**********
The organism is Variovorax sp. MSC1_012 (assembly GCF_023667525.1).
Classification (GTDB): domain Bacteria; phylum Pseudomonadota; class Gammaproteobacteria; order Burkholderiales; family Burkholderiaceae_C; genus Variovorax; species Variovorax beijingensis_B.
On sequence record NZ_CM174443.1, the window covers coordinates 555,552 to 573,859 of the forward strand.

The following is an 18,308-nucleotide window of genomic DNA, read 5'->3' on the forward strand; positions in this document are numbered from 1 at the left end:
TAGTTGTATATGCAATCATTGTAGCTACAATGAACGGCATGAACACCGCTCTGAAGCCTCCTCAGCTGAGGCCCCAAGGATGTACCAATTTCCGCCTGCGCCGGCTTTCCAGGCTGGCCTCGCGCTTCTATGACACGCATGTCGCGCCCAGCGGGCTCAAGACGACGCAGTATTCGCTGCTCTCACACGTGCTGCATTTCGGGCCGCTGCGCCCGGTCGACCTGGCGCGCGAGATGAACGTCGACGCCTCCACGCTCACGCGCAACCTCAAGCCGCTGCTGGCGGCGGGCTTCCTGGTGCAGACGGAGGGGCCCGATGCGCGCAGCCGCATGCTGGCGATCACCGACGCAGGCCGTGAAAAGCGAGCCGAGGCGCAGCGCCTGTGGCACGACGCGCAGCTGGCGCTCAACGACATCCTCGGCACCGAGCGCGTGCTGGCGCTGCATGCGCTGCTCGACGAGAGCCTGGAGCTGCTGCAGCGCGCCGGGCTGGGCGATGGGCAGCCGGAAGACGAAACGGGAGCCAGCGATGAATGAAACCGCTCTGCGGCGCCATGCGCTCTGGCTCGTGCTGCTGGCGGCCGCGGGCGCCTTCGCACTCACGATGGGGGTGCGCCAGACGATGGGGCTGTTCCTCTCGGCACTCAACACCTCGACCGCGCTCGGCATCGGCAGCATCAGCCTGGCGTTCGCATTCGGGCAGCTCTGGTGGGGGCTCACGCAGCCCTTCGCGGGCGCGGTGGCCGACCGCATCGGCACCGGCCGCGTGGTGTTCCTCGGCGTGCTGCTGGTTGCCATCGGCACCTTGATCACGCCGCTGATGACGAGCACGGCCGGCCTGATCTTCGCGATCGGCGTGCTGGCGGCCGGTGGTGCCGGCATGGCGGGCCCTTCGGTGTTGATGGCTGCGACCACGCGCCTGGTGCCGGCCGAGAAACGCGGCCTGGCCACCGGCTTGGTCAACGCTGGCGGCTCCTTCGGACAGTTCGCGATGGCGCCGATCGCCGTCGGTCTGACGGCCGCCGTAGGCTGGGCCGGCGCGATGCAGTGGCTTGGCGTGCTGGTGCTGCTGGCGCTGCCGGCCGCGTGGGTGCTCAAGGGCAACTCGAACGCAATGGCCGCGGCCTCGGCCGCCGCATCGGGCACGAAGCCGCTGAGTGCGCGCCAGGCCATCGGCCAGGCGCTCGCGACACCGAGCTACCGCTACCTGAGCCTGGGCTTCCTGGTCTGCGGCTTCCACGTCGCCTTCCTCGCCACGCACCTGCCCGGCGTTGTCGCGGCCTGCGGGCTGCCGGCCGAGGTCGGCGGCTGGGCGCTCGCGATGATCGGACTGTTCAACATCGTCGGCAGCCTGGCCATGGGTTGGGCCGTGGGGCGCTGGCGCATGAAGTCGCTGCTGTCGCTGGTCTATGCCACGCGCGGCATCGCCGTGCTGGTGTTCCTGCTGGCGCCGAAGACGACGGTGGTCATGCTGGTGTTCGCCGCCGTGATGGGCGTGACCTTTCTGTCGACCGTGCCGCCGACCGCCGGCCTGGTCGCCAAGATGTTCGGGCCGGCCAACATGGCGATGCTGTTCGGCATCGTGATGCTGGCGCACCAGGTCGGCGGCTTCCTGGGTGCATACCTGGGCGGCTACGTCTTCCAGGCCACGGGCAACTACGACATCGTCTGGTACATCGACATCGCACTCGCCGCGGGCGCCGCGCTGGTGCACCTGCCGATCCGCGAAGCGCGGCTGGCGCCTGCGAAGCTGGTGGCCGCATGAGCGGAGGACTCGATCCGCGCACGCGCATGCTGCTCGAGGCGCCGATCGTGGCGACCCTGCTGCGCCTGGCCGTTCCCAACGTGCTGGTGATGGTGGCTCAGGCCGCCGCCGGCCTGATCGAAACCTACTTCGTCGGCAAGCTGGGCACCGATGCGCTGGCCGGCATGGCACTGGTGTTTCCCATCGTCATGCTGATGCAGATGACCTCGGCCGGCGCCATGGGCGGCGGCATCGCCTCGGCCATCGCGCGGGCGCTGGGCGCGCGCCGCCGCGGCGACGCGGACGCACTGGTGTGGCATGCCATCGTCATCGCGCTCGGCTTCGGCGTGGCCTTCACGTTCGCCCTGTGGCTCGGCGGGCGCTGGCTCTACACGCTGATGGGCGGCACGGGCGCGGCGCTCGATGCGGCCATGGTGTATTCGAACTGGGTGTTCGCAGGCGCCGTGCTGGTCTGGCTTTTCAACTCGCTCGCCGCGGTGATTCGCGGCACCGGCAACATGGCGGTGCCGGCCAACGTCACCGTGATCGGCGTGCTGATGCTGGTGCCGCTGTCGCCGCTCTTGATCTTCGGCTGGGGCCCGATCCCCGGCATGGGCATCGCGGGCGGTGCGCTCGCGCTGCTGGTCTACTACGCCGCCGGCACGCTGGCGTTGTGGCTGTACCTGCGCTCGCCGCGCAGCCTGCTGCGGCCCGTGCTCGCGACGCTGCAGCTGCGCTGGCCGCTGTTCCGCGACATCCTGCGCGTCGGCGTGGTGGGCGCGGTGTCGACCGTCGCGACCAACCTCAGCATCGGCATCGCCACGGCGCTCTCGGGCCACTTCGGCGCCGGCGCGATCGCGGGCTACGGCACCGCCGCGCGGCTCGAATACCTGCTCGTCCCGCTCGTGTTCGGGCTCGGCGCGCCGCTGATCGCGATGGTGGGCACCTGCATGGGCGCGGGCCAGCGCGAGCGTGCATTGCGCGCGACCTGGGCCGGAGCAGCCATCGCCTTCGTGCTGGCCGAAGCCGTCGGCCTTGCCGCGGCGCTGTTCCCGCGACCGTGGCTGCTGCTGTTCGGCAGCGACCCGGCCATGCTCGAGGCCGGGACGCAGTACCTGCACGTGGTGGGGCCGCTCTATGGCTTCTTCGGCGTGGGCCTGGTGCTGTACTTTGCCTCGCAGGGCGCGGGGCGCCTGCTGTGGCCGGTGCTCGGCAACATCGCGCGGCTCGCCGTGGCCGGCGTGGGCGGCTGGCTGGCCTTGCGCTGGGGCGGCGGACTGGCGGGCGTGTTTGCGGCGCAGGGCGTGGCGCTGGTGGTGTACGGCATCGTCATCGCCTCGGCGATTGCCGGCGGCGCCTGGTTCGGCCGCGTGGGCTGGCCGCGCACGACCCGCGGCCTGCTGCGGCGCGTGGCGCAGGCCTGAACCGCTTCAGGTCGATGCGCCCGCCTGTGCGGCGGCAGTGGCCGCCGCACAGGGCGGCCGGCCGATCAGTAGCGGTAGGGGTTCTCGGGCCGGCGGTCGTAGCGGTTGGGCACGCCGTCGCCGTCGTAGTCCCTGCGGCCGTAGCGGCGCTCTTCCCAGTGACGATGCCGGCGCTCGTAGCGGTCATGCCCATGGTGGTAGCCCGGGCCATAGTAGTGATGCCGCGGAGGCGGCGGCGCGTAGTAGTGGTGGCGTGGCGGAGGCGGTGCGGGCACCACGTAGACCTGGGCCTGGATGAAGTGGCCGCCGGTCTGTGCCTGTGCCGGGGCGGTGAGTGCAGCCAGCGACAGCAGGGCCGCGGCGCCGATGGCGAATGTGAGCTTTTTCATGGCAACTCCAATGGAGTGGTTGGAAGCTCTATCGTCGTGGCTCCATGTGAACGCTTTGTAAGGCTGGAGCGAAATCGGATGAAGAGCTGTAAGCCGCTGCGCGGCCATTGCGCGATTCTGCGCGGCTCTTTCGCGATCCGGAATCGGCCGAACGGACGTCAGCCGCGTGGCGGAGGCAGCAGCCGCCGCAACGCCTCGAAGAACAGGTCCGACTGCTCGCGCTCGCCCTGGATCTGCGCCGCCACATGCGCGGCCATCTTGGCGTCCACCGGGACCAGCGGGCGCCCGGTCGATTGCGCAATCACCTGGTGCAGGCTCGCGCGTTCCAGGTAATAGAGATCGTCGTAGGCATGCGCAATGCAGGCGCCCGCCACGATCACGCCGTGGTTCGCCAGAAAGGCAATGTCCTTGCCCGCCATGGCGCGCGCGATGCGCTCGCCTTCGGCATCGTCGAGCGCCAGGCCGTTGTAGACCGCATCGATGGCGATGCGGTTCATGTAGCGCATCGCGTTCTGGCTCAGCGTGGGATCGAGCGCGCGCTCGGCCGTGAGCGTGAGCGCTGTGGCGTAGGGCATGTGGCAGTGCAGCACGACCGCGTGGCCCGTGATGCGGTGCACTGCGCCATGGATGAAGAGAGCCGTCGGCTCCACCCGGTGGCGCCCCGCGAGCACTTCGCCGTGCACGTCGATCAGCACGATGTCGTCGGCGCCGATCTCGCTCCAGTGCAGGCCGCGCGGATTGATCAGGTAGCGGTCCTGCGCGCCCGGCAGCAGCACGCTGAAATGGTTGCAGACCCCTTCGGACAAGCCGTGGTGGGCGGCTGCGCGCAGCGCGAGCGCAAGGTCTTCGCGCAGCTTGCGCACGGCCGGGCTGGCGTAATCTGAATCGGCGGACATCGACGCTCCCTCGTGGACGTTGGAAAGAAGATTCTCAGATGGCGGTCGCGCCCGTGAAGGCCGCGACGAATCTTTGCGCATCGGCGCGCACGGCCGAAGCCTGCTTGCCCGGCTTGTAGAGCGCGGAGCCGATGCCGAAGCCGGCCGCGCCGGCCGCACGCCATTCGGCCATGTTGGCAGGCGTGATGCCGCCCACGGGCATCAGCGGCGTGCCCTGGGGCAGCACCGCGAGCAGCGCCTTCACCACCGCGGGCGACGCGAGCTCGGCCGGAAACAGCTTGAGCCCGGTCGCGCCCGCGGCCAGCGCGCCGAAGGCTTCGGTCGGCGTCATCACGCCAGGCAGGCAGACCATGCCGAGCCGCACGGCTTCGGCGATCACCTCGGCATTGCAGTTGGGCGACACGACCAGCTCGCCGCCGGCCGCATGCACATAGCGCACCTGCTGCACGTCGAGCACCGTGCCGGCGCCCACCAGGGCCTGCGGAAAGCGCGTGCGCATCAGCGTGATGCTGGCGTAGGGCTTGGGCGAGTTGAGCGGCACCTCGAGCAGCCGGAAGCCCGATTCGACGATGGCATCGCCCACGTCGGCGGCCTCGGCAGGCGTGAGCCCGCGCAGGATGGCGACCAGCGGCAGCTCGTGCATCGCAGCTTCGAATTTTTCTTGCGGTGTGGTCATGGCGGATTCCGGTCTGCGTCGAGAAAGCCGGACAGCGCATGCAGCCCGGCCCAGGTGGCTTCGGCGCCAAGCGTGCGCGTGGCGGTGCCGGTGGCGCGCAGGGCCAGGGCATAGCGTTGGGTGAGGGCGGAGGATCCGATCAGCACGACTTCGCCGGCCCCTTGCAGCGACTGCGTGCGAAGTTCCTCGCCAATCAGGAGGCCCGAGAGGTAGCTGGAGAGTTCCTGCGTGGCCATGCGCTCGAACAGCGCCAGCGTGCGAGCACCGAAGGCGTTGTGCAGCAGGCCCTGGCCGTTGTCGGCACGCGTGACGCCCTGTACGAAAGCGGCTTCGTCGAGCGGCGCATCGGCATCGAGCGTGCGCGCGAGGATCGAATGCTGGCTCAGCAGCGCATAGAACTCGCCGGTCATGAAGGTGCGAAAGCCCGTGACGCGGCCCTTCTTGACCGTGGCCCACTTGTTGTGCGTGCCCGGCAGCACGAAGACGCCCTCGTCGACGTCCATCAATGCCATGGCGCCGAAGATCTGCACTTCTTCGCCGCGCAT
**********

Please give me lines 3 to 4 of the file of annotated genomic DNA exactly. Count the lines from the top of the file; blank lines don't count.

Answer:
On sequence record NZ_CM174443.1, the window covers coordinates 555,552 to 573,859 of the forward strand.

The following is an 18,308-nucleotide window of genomic DNA, read 5'->3' on the forward strand; positions in this document are numbered from 1 at the left end: